“In many, many instances I have been the only person of color on panels at industry conferences, at events/dinners etc. In instances where I have spoken up about this and requested a more diverse cast of speakers on panels or partnerships or models or event attendees, I have been met with defensiveness and dismissiveness. I have been the target of repeated micro-aggressions, from very frequent 'hair touching' at industry events, to comments like 'well you probably didn't have to pay for college.' I have had so many experiences like this. It's very draining. And this is my experience as a Black woman with light skin which comes with its own set of privileges. It can be much harder for women with darker skin. Colorism is very real. The whole industry needs a major wake-up call and needs to make WAY more efforts to hire Black creatives, executives and influencers as to start to effectuate some much needed change.”
Justina Blakeney is a designer, artist, and New York Times bestselling author. Blakeney first captivated the industry with her blog, Jungalow, which grew into a lifestyle brand. Seh has also designed collections for the likes of Anthropologie and Target and has a furniture line through Selamat.
Lisa Love Whittington
"As a Black female visual artist, my work may not always be considered beautiful or even be considered because of the narrative in my work. My work is often ignored even in its truths. However, when it is, it is acknowledged and considered it is highlighted and cherished."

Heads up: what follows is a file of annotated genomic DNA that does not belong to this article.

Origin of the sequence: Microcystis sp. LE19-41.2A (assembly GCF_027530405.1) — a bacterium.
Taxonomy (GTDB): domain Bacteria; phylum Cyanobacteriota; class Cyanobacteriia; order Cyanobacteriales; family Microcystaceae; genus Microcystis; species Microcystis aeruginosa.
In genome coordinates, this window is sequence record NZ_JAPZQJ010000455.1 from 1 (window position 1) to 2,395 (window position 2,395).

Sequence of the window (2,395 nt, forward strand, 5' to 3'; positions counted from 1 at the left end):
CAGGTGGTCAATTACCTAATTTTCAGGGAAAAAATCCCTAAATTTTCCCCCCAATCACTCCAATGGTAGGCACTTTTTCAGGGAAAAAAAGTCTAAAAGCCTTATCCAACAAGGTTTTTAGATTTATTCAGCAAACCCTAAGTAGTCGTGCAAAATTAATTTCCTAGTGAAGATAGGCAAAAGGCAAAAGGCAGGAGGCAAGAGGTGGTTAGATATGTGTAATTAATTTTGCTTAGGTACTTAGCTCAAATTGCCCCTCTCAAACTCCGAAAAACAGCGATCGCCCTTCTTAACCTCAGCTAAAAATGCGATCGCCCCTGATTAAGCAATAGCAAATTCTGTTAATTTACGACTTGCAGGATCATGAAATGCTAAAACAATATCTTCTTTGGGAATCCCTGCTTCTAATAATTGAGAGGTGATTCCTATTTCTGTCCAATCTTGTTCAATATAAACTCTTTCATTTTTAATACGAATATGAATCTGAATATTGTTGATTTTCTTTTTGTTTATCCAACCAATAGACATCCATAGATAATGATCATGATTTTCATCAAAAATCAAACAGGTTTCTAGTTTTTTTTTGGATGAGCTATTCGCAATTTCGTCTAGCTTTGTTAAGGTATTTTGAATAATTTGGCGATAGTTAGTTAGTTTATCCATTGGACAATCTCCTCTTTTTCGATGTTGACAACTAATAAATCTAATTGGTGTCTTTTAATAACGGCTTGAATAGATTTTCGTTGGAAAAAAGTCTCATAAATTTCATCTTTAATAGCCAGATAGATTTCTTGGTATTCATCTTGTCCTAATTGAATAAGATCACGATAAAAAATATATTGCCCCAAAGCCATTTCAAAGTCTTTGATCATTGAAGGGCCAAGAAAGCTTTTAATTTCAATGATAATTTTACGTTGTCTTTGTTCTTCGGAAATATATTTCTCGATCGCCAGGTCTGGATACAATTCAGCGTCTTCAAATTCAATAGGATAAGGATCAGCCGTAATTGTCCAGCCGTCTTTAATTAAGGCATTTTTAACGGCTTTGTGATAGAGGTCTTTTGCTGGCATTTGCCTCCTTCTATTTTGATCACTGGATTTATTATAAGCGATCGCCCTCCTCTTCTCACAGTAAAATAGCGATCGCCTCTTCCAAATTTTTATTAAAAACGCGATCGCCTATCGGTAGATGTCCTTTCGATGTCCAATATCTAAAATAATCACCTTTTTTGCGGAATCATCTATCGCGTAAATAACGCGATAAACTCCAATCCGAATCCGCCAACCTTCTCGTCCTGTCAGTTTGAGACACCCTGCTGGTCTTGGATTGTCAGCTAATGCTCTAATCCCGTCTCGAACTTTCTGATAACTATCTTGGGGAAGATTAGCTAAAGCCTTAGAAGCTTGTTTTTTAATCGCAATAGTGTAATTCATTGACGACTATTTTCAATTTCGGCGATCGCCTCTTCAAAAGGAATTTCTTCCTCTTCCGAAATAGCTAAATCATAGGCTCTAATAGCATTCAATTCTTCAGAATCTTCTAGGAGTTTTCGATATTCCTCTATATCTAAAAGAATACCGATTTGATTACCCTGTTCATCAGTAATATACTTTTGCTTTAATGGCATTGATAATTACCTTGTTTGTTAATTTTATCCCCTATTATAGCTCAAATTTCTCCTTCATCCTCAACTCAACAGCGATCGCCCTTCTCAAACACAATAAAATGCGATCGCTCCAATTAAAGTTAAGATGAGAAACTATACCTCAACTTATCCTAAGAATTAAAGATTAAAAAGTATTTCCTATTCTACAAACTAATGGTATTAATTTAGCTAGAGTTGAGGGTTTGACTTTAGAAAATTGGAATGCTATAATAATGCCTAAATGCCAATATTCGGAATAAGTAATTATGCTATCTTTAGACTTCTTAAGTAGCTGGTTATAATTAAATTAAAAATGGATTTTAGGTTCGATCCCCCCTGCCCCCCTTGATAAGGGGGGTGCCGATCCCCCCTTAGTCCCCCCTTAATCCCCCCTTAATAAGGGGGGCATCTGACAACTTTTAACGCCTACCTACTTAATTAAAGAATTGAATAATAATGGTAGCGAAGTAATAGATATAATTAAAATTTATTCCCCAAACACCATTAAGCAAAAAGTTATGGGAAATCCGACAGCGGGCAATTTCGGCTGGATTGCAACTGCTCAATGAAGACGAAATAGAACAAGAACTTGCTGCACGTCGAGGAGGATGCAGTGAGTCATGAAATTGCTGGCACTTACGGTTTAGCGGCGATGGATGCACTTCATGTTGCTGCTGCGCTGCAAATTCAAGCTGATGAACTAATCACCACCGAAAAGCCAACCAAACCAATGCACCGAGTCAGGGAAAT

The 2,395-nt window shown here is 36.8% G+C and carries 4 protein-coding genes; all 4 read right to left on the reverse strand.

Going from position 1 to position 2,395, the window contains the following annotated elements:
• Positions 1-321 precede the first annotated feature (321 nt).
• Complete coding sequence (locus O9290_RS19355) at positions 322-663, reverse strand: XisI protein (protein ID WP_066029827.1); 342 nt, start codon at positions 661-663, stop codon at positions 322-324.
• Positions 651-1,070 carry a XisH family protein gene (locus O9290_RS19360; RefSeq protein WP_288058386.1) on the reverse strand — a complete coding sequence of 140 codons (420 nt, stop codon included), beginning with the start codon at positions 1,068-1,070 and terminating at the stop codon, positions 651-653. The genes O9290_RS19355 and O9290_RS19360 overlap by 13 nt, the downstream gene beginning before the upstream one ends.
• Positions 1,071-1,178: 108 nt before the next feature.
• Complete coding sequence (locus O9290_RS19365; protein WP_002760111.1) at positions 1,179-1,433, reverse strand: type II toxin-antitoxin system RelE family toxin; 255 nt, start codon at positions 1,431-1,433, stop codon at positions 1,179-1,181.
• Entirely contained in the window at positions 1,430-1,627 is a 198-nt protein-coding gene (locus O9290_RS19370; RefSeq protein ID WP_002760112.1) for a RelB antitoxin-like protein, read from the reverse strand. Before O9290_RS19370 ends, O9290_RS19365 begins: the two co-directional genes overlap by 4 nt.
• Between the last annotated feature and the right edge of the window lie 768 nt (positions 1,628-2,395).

Lisa Whittington is a Georgia-based multidisciplinary artist. She earned her doctorate at the University of Georgia and started teaching courses such as Feminists Arts, Giants of the Arts, and Visual and Media Literacy across several universities. She has given a TED talk entitled “What Does Art Want With You?” and most recently was awarded "Best in Show" for her painting "Under A Soprano Sky" at the Atlanta Airport.
"I'm African American and my business partner is of Middle Eastern descent. We realized in our first meeting, that it would be best to have ourselves represented in a way that would not waste our time or potential client's time who would not be interested in working with women of color. The thing is, there are many more people who will want to work with you for who you are, and what you bring to the table than not. It's been my experience that clients are far more embracing than that first client who tried to run me off of the road because she 'thought I was a neighborhood housekeeper' when I was trying to find her (unnumbered) home."